We’re researching more around these findings. We think it is some combination of more favorable stock dispersion (higher), more favorable correlations (generally lower) and larger opportunity set to hit home runs (great proportion of right tail stocks up over 100% relative to the benchmark). As our research develops, we'll report back with additional data and perspective
What is interesting so far this year is that the number of active managers outperforming on a year-to-date basis is quite high compared to where we normally are at this point of the year.
If anything, this trend seems to be accelerating rather than winding down.
We appear to be in a new macro environment – the post GFC era of macro stability, low but steady growth, disinflation, and highly supportive interest rates and bond yields has ended.
Macro uncertainty and dispersion are as high as I have seen in 20 years of my career. Fiscal policy and monetary policy coordination represent a completely new backdrop facing investors. The recent past is not prologue. Indeed, investors have to look back to the late 1920’s or 1930’s to see a policy environment that most closely mirrors today’s environment. Currency volatility and inflationary fears are creating new complexities we all must navigate. Disruptive innovation, driven by relentless and accelerating technology advances are creating new investment opportunities that have secular growth characteristics with less economic sensitivity – these are creating either new markets entirely or shaking up the market share pie of well-established industries. This environment seems to be creating more value creation and value destruction. Pulling this altogether, perhaps this is bolstering an environment where skilled stock pickers can once again add significant value for clients. We continue to monitor this dynamic for signs of mean reversion or whether we have entered into a different environment altogether.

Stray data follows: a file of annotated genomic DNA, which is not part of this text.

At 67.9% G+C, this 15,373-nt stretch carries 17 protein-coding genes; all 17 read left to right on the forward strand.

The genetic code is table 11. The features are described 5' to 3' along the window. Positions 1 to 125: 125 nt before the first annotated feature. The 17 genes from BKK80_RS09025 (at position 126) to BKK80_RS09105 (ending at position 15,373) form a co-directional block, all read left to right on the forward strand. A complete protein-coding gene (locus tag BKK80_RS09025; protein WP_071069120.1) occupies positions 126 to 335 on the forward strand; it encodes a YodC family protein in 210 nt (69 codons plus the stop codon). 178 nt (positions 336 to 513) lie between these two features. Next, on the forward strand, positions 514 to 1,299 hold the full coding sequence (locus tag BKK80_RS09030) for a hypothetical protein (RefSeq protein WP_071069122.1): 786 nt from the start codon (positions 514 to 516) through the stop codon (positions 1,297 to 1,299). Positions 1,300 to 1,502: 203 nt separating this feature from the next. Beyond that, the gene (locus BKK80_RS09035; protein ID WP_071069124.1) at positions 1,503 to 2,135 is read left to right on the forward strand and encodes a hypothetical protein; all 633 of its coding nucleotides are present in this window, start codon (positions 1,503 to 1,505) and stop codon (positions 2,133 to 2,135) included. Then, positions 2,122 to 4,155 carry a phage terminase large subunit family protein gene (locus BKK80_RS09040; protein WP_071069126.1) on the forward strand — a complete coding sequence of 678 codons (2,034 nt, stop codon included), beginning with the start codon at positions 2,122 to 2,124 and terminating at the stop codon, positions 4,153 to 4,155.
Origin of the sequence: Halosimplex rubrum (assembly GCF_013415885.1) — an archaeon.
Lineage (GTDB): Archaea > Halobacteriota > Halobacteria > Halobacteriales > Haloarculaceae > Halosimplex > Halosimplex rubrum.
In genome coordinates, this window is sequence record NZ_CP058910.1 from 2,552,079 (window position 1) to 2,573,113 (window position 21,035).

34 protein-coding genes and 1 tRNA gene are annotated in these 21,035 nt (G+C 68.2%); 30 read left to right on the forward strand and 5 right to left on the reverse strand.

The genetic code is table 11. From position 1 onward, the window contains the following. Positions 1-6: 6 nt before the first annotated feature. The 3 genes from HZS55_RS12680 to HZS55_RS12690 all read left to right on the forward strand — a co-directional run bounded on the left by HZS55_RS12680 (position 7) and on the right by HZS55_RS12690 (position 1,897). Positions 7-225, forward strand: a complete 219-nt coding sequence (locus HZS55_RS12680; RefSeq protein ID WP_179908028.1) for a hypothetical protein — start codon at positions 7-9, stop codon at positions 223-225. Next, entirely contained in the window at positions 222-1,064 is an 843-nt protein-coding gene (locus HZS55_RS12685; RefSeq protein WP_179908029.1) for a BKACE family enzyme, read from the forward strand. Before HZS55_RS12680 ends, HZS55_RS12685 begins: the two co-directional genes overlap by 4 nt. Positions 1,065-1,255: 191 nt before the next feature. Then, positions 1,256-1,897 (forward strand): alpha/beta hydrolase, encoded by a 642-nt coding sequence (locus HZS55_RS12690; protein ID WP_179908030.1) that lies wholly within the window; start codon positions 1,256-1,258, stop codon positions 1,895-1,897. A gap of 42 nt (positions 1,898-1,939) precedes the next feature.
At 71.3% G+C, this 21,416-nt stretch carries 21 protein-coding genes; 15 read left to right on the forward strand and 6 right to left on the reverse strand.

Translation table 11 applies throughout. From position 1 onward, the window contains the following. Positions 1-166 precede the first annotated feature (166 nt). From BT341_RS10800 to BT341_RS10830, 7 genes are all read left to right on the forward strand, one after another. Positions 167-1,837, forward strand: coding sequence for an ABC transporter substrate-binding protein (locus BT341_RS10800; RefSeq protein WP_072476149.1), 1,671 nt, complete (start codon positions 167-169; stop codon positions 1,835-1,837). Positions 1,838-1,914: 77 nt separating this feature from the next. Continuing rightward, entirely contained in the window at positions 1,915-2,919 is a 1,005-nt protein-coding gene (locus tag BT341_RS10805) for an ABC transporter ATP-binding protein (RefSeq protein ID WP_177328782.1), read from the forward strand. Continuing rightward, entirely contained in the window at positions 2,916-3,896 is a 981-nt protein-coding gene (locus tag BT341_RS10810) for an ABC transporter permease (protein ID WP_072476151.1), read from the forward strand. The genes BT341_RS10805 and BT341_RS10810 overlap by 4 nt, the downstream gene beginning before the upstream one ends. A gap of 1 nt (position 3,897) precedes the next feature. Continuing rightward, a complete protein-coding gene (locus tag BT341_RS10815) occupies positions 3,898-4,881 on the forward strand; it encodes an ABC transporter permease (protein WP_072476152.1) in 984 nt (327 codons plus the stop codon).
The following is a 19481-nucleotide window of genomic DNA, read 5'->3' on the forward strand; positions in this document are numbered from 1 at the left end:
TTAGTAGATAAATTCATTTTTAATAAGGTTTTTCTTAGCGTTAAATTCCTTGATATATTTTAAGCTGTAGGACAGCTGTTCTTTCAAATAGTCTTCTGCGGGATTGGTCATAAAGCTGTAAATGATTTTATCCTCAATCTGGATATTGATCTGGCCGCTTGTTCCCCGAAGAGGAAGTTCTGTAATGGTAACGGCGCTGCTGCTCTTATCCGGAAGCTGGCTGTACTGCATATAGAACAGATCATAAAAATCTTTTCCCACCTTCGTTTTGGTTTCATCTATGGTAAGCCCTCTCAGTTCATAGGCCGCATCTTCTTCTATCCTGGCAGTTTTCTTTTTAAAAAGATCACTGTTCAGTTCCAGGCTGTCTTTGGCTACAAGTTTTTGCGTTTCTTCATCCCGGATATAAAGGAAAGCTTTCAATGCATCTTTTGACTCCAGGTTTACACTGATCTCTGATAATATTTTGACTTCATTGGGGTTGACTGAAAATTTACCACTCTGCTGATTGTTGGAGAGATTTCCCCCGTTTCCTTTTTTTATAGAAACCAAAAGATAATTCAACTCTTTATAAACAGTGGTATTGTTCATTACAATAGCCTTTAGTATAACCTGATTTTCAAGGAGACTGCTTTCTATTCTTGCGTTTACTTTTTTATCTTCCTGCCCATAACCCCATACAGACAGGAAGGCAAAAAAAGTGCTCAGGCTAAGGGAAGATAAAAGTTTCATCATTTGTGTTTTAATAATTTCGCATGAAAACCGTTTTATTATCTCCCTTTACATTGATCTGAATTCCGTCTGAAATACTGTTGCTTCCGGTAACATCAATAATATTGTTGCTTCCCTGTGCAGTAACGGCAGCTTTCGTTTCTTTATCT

What should investors do?
In this somewhat unprecedented environment, due diligence around manager selection is critical and active management, including actively managing passive index allocations, continues to be an important way to navigate the changing market landscape.
Expect larger dispersion of returns between your public market active managers while navigating this macro environment.
Recalibrate expectations around returns as the numbers are all over the map.
Look for managers that have higher idiosyncratic returns compared to factor-based returns.
Manager returns are more important in this environment. Higher idiosyncratic returns will likely be less correlated to other sources of returns and therefore likely be more valuable.
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All charts and data are for illustrative purposes only.
The views expressed herein are those of Harbor Capital Advisors, Inc. investment professionals at the time the comments were made. They may not be reflective of their current opinions, are subject to change without prior notice, and should not be considered investment advice. The information provided in this presentation is for informational purposes only.
The information provided in this article should not be considered as a recommendation to purchase or sell a particular security. The weightings, holdings, industries, sectors, and countries mentioned may change at any time and may not represent current or future investments. Performance data shown represents past performance and is no guarantee of future results.